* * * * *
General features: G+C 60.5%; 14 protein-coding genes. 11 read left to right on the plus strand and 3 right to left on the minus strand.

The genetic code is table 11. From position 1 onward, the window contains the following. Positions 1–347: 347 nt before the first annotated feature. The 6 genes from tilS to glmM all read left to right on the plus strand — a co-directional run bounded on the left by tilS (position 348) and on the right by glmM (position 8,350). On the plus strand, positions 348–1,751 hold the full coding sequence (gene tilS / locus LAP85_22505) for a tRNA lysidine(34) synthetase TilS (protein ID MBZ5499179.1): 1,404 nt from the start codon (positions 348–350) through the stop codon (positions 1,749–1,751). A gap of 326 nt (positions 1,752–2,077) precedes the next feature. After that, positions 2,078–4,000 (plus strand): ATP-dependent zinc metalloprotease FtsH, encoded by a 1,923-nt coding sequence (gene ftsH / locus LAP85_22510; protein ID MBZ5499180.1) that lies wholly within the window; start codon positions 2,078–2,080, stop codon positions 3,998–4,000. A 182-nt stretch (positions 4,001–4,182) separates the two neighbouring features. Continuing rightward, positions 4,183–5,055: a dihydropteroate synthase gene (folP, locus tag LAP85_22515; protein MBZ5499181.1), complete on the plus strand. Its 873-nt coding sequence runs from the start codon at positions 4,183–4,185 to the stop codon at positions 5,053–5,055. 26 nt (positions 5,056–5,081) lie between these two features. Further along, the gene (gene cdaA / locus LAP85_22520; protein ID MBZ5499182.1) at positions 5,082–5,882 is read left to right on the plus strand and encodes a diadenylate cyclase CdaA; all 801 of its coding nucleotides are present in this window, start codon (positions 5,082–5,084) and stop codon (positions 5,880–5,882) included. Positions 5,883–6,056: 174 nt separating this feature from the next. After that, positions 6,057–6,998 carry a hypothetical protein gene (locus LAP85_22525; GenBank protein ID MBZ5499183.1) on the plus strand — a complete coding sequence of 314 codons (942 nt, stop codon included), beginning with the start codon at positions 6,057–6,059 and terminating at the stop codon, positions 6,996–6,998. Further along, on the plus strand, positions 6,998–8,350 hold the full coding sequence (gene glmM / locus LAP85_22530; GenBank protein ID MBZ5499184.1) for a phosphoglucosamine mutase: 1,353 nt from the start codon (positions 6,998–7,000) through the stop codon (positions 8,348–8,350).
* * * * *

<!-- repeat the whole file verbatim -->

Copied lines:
General features: G+C 60.5%; 14 protein-coding genes. 11 read left to right on the plus strand and 3 right to left on the minus strand.

The genetic code is table 11. From position 1 onward, the window contains the following. Positions 1–347: 347 nt before the first annotated feature. The 6 genes from tilS to glmM all read left to right on the plus strand — a co-directional run bounded on the left by tilS (position 348) and on the right by glmM (position 8,350). On the plus strand, positions 348–1,751 hold the full coding sequence (gene tilS / locus LAP85_22505) for a tRNA lysidine(34) synthetase TilS (protein ID MBZ5499179.1): 1,404 nt from the start codon (positions 348–350) through the stop codon (positions 1,749–1,751). A gap of 326 nt (positions 1,752–2,077) precedes the next feature. After that, positions 2,078–4,000 (plus strand): ATP-dependent zinc metalloprotease FtsH, encoded by a 1,923-nt coding sequence (gene ftsH / locus LAP85_22510; protein ID MBZ5499180.1) that lies wholly within the window; start codon positions 2,078–2,080, stop codon positions 3,998–4,000. A 182-nt stretch (positions 4,001–4,182) separates the two neighbouring features. Continuing rightward, positions 4,183–5,055: a dihydropteroate synthase gene (folP, locus tag LAP85_22515; protein MBZ5499181.1), complete on the plus strand. Its 873-nt coding sequence runs from the start codon at positions 4,183–4,185 to the stop codon at positions 5,053–5,055. 26 nt (positions 5,056–5,081) lie between these two features. Further along, the gene (gene cdaA / locus LAP85_22520; protein ID MBZ5499182.1) at positions 5,082–5,882 is read left to right on the plus strand and encodes a diadenylate cyclase CdaA; all 801 of its coding nucleotides are present in this window, start codon (positions 5,082–5,084) and stop codon (positions 5,880–5,882) included. Positions 5,883–6,056: 174 nt separating this feature from the next. After that, positions 6,057–6,998 carry a hypothetical protein gene (locus LAP85_22525; GenBank protein ID MBZ5499183.1) on the plus strand — a complete coding sequence of 314 codons (942 nt, stop codon included), beginning with the start codon at positions 6,057–6,059 and terminating at the stop codon, positions 6,996–6,998. Further along, on the plus strand, positions 6,998–8,350 hold the full coding sequence (gene glmM / locus LAP85_22530; GenBank protein ID MBZ5499184.1) for a phosphoglucosamine mutase: 1,353 nt from the start codon (positions 6,998–7,000) through the stop codon (positions 8,348–8,350).